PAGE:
Wednesday, 15 April 2009

com.vladium.emma.EMMARuntimeException: [CLASS_STAMP_MISMATCH]

Emma is used for finding the code coverage of JUnit test classes.

When running Emma with a JEE container, the source .class files (not the .java files) are first instrumented and then deployed on the J2EE server.

Then the test classes are executed from ant command line or via an Eclipse plug-in, and this will write out the coverage data into .em or .ec files.

Sometimes, an error observed when running Emma is
[report] processing input files ...
[report] 2 file(s) read and merged in 172 ms
[report] com.vladium.emma.EMMARuntimeException: [CLASS_STAMP_MISMATCH] runtime version of class [] in the coverage data is not consistent with the version of this class in the metadata, possibly because stale metadata is being used for report generation.

[report] at
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To calculate the coverage, EMMA combines data of two types:
metadata (static info about your Java classes, methods, lines, and basic blocks) and runtime coverage data (which basic blocks have been executed)

The error occurs when there is a mismatch in the versions of the classes used while recording the metadata.em and coverage.em files. The runtime version of the class in the coverage data is not consistent with the same class in the metadata

In simpler terms, the in-container application jars deployed on the JEE server are not in sync with the currently instrumented source from where the emma is being run, hence the class stamp difference in .emma files – metadata.em and coverage.em

Update -
A couple of comments posted below have some more checks and solutions to this problem.

Thursday, 2 April 2009

Running Maven offline using local Repository

Sometimes you see Maven downloading POM files for dependencies which are already in your local repository and you're wondering why it does this.


The reason it does is because when these were installed in the local repository, it was not given a flag of -Dgenerate.pom=true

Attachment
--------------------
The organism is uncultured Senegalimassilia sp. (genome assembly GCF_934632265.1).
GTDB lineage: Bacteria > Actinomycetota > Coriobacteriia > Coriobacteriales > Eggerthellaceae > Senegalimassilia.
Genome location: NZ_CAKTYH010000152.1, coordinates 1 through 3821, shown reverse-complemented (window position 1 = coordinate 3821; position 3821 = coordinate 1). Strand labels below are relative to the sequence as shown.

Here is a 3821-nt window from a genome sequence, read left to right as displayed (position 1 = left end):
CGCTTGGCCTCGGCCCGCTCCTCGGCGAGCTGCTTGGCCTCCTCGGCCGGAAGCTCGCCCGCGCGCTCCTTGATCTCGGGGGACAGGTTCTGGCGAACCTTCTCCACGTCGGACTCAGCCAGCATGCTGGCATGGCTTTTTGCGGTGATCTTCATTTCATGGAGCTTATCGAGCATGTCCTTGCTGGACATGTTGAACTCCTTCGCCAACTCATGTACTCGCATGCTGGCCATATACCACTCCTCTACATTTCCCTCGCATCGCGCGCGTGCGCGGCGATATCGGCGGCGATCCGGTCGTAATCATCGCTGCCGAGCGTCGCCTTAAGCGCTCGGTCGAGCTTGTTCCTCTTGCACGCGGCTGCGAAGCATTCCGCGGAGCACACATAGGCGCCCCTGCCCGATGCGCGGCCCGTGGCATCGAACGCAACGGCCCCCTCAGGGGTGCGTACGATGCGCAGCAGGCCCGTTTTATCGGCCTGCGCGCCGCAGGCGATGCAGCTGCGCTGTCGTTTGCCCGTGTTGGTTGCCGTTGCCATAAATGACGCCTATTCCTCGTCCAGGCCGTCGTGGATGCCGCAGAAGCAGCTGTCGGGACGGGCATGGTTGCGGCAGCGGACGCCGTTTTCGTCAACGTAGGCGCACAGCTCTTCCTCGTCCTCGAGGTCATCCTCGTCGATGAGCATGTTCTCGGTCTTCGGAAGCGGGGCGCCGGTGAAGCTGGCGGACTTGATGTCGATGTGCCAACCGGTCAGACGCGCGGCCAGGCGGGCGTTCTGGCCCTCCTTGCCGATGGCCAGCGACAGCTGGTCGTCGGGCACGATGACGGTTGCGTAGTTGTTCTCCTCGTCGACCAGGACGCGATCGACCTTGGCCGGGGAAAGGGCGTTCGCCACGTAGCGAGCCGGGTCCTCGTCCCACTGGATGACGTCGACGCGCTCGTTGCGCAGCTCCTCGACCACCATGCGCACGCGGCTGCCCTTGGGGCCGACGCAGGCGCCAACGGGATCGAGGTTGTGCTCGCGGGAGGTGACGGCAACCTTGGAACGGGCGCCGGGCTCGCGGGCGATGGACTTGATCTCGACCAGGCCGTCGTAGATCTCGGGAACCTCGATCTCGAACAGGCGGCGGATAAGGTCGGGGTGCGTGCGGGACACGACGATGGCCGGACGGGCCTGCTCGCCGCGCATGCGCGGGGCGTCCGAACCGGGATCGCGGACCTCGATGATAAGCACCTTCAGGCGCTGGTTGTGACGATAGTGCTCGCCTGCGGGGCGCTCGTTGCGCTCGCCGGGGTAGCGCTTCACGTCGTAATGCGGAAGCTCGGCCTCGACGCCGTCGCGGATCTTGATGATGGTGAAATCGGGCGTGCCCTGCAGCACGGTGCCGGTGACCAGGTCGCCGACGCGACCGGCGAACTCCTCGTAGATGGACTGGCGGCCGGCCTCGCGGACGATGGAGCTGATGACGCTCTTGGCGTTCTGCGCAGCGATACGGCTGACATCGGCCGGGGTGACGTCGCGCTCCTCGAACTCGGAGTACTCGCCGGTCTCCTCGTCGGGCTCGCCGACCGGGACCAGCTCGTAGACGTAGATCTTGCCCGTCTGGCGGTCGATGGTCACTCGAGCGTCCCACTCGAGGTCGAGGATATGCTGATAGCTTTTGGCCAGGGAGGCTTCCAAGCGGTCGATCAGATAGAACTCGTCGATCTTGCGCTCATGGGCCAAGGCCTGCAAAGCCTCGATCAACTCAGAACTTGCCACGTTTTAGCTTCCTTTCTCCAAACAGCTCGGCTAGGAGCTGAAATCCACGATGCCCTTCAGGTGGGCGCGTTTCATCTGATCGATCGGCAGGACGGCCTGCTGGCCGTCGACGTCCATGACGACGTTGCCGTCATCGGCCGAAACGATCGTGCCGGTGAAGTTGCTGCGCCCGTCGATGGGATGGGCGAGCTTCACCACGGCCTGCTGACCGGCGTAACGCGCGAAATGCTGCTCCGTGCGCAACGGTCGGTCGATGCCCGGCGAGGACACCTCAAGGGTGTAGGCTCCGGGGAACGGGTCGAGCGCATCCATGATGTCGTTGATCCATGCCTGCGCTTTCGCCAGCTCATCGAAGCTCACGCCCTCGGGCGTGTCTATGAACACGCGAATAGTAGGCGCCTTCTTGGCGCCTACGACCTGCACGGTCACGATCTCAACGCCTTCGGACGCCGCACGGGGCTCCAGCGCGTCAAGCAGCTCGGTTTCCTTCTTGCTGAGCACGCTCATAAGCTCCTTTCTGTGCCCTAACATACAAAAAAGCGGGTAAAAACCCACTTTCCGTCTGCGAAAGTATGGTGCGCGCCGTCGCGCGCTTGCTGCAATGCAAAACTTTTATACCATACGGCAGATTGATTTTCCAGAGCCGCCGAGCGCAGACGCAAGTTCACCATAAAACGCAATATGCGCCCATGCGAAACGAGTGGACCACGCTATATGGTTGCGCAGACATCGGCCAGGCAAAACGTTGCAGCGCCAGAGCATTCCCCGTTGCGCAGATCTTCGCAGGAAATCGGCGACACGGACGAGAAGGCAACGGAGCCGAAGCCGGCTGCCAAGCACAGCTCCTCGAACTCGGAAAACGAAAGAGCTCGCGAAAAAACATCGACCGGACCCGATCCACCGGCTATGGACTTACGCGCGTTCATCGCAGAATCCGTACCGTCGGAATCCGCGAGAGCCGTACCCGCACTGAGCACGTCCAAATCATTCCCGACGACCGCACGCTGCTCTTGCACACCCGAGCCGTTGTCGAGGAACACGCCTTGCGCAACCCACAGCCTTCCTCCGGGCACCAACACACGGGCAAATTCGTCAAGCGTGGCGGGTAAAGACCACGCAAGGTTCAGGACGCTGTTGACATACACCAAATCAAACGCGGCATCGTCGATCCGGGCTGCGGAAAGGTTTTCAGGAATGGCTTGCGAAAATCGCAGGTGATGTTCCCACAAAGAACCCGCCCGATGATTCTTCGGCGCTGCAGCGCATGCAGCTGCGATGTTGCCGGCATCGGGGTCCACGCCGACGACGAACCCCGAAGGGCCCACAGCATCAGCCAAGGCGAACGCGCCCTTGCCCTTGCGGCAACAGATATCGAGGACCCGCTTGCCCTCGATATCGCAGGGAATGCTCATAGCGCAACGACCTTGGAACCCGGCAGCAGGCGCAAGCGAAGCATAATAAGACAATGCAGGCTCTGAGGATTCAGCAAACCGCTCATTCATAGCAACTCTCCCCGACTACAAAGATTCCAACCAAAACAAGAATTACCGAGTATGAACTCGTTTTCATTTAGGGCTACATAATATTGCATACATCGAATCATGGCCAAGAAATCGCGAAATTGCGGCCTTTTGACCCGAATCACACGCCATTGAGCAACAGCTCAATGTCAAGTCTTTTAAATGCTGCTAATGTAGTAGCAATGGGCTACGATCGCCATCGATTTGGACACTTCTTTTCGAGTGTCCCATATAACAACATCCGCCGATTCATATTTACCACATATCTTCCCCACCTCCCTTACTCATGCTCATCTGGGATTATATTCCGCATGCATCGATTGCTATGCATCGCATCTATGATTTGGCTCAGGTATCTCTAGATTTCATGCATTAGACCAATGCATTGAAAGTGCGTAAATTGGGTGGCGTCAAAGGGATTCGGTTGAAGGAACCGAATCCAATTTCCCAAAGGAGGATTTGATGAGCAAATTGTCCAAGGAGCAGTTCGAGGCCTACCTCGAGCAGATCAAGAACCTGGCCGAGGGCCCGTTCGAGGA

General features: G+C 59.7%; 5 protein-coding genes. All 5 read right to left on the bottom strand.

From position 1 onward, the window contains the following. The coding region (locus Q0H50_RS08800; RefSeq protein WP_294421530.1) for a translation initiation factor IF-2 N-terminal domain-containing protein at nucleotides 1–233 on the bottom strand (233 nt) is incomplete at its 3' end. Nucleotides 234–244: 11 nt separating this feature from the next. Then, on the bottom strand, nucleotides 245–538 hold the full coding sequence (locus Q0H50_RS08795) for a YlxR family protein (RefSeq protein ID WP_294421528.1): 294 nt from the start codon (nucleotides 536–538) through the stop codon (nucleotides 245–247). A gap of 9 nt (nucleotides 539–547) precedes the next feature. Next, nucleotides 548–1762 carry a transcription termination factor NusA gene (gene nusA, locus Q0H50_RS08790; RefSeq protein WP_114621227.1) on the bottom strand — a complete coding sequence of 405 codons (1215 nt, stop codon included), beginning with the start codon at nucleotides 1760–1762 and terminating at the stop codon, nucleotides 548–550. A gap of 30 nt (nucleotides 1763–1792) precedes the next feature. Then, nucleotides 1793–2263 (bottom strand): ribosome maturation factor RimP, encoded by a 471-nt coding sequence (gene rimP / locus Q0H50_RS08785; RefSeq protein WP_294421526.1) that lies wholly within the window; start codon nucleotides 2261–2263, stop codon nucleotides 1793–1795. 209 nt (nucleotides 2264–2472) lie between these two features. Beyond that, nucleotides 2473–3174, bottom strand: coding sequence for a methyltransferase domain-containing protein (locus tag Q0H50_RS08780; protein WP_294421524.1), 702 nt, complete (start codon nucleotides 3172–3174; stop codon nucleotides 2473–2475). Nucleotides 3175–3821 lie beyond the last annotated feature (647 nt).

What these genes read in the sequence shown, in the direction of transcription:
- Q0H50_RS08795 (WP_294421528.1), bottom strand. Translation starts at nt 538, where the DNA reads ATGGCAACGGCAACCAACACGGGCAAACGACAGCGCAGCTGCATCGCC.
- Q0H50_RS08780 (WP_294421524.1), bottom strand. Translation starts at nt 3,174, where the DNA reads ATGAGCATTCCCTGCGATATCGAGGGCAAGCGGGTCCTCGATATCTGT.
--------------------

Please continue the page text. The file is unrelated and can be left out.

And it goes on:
If you run the install with this flag, then it will generate and install a local POM file for you, and will not download the POM from the internet repository.

An example below
mvn install:install-file -DgroupId=%GROUP_ID% -DartifactId=%ARTIFACT_ID% -Dversion=%VERSION% -Dfile=%COMPONENT%.jar -Dpackaging=jar -DgeneratePom=true

There are 2 other ways to run the build without connecting to the internet or network repository each time - provided you have all the required dependencies available offline.

Note: This is just something I do when I want to run a quick repeat build and I know there are no dependencies updated in the mean time. If you do this regularly you will miss out on updates made to the maven repository by other developers.

1. Run the maven build in offline mode

mvn -o install

NOTE: Maven is executing in offline mode. Any artifacts not already in your loca
repository will be inaccessible.


When you see this message, you know that maven will not be updating external dependencies during the build.

2. Point the repository to the local file system.

On my local build, if running repeated code builds when I know there is no change in dependency, I have a profile set up to point the repository to a local file system.

In the repository definition, instead of

use the file:// path


You will still see the message indicating downloading of POM, but this time from the local file system.
And this will be much faster.
Downloading: file://D:\mavenrepo\cactus\1.7.2\cactus-1.7.2.pom
Downloading: file://D:\mavenrepo\strutstest\2.1.3\strutstest-2.1.3.pom